Did you ever have a family
We know from the outset that June Reid loses daughter Lolly and her fiance, as well as her ex-husband and boyfriend Luke in a horrific accident on the eve of Lolly’s wedding. Any mother, of course, would be devastated and June is no different. But far from losing control in her grief, June becomes an automaton after the tragedy, disengaged even from mourners who try to comfort her. Then, almost before the casseroles have had time to cool after the wake, June sets off across country, alone. Where, we don’t know–she has only the clothes on her back and the keys in the ignition. And memories.
The night of the accident had ended badly. June and Luke argue. Lolly confronts June with childhood disappointments. It’s messy, as families who fall apart and reassemble themselves often are. There’s unfinished business between them all–and then because of the tragedy there’s no chance to make it right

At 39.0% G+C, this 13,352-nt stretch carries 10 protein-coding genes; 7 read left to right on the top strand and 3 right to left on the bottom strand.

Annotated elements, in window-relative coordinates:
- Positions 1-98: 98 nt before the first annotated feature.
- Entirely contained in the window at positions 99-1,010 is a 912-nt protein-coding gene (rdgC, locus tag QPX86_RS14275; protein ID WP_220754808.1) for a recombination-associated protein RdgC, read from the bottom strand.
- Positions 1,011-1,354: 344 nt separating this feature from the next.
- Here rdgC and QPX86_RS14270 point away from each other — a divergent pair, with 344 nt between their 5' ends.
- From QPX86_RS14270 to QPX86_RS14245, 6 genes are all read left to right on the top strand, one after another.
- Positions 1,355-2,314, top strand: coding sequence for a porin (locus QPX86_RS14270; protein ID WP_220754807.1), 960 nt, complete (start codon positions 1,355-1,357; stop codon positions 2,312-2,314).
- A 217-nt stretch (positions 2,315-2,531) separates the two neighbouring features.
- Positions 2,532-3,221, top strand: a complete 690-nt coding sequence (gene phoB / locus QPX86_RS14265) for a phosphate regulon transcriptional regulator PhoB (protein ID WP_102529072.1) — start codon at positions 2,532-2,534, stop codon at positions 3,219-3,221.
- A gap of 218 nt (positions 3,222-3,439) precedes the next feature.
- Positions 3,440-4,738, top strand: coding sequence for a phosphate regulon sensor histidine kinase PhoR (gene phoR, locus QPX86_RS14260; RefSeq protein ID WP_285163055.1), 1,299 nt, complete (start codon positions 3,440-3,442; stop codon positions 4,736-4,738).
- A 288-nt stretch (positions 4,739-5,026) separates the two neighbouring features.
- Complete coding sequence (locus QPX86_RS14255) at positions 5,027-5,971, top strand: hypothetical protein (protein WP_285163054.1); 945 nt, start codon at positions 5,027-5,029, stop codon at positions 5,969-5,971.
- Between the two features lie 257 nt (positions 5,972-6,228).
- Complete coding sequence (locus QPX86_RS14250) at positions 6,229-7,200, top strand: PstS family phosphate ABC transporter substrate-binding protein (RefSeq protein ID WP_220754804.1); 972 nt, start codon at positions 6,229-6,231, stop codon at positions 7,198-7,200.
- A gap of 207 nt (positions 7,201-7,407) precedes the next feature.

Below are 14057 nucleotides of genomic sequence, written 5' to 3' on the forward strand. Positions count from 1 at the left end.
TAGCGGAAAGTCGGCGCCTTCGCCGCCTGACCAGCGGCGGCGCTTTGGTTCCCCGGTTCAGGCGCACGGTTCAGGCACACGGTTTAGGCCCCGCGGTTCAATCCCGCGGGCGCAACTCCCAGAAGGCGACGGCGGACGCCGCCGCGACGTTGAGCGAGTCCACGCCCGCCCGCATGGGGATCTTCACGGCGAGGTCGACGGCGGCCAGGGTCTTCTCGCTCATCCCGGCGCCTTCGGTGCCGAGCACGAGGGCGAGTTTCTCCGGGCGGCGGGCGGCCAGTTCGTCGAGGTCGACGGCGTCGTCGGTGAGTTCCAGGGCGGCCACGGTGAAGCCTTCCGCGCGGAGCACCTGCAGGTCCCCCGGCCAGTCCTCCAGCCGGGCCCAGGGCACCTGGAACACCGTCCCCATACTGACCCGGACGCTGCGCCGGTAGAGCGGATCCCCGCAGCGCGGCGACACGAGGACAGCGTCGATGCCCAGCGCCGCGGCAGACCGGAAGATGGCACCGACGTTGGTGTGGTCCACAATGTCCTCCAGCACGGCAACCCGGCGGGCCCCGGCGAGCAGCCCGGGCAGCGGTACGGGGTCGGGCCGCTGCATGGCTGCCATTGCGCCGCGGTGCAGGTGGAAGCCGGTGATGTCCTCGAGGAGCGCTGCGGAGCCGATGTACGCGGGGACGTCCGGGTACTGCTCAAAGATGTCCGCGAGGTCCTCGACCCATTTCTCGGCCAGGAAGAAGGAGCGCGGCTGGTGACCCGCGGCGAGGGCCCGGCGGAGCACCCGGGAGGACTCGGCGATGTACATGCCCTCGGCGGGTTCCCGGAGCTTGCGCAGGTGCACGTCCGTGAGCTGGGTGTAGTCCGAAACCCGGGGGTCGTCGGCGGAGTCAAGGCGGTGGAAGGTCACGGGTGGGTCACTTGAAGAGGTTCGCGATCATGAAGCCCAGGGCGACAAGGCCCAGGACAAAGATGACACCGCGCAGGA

I expected a novel that begins with four deaths to be profoundly sad. But it wasn’t.
What follows is a slow unraveling of the years that preceded–each of the victims had suffered some sort of betrayal (either their own or another’s) and endured the consequences: adultery, divorce, estrangement, even prison. Author Bill Clegg gives us their stories and shows us people whose painful experiences became the proving ground for building new–and more satisfying–lives.
There are many back stories to keep track of–even the housekeeper at the motel where June finally settles has a story here–and that might be off putting to some readers. But follow them all, and I think Clegg will reassure you that some sort of resolution can usually be found on the other side of hardship.
Those of us who have become separated from family, those who have lost trust in a loved one or have experienced betrayal (myself included) will find a kind of quiet hope that life opens more doors than it closes–that life might never be perfect, but it can certainly be better.
Bill Clegg’s novel Did You Ever Have a Family will stay with you, it’s that good. Read it when you’ve time to sit with the characters and listen.